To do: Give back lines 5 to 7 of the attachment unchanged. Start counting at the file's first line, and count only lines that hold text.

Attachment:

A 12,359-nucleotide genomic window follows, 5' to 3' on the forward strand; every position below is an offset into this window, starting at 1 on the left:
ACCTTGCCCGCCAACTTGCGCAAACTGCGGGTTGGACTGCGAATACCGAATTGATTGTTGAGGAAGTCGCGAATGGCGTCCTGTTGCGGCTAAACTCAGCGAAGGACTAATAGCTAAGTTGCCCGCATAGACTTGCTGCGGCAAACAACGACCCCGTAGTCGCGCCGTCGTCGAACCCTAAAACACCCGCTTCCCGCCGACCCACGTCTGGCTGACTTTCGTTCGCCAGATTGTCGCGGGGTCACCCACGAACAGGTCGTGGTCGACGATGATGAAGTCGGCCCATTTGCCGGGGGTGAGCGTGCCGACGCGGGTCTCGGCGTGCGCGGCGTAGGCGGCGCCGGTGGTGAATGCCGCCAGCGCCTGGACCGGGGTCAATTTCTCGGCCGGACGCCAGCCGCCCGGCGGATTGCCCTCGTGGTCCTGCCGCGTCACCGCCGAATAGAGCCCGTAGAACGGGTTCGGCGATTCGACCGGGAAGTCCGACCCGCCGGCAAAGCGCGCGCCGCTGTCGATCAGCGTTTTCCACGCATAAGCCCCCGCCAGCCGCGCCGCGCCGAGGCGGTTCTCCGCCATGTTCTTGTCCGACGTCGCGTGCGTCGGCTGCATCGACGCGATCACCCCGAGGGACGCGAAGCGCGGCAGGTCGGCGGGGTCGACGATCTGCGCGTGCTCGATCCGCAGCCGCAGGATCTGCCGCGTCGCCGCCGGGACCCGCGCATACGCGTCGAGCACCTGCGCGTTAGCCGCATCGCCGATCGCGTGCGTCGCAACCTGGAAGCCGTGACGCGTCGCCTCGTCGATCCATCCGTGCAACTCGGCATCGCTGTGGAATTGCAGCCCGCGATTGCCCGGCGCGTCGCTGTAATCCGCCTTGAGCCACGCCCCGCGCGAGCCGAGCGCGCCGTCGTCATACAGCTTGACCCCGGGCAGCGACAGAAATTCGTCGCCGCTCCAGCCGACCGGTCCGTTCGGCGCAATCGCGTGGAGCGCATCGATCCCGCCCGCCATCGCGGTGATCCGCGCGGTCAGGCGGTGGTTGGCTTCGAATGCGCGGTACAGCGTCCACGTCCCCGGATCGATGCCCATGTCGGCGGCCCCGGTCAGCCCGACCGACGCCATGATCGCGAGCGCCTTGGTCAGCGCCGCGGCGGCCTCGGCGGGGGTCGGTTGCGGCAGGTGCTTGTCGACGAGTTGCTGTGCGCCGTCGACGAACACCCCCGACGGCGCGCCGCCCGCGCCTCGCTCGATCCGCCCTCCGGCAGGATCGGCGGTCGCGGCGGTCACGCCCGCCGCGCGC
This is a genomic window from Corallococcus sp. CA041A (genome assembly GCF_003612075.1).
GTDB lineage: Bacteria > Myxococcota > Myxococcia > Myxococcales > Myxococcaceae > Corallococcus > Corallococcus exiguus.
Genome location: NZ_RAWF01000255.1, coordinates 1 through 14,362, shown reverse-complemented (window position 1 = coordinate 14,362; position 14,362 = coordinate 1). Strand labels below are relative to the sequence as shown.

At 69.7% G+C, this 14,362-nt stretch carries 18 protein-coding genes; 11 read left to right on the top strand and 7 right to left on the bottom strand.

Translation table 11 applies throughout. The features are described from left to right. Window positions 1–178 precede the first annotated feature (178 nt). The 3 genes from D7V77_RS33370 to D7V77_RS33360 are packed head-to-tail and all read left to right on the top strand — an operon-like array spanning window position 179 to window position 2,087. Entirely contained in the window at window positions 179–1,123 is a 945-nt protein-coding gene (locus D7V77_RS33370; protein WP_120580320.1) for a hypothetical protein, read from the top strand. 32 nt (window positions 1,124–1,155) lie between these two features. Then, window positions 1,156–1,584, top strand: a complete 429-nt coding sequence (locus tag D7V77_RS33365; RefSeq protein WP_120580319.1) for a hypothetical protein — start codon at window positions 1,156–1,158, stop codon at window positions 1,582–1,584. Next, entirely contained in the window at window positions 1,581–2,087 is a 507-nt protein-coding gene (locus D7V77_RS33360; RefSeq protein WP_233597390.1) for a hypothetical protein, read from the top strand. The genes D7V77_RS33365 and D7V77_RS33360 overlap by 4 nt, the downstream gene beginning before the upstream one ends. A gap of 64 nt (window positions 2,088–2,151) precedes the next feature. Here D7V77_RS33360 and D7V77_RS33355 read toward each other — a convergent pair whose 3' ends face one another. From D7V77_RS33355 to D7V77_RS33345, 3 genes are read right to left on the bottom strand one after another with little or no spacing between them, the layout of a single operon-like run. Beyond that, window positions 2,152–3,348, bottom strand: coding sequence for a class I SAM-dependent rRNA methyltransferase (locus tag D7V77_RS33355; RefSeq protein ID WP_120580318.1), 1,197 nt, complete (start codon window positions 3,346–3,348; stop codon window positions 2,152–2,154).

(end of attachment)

Genome location: NZ_RAWF01000255.1, coordinates 1 through 14,362, shown reverse-complemented (window position 1 = coordinate 14,362; position 14,362 = coordinate 1). Strand labels below are relative to the sequence as shown.

At 69.7% G+C, this 14,362-nt stretch carries 18 protein-coding genes; 11 read left to right on the top strand and 7 right to left on the bottom strand.

Translation table 11 applies throughout. The features are described from left to right. Window positions 1–178 precede the first annotated feature (178 nt). The 3 genes from D7V77_RS33370 to D7V77_RS33360 are packed head-to-tail and all read left to right on the top strand — an operon-like array spanning window position 179 to window position 2,087. Entirely contained in the window at window positions 179–1,123 is a 945-nt protein-coding gene (locus D7V77_RS33370; protein WP_120580320.1) for a hypothetical protein, read from the top strand. 32 nt (window positions 1,124–1,155) lie between these two features. Then, window positions 1,156–1,584, top strand: a complete 429-nt coding sequence (locus tag D7V77_RS33365; RefSeq protein WP_120580319.1) for a hypothetical protein — start codon at window positions 1,156–1,158, stop codon at window positions 1,582–1,584. Next, entirely contained in the window at window positions 1,581–2,087 is a 507-nt protein-coding gene (locus D7V77_RS33360; RefSeq protein WP_233597390.1) for a hypothetical protein, read from the top strand. The genes D7V77_RS33365 and D7V77_RS33360 overlap by 4 nt, the downstream gene beginning before the upstream one ends. A gap of 64 nt (window positions 2,088–2,151) precedes the next feature. Here D7V77_RS33360 and D7V77_RS33355 read toward each other — a convergent pair whose 3' ends face one another. From D7V77_RS33355 to D7V77_RS33345, 3 genes are read right to left on the bottom strand one after another with little or no spacing between them, the layout of a single operon-like run. Beyond that, window positions 2,152–3,348, bottom strand: coding sequence for a class I SAM-dependent rRNA methyltransferase (locus tag D7V77_RS33355; RefSeq protein ID WP_120580318.1), 1,197 nt, complete (start codon window positions 3,346–3,348; stop codon window positions 2,152–2,154).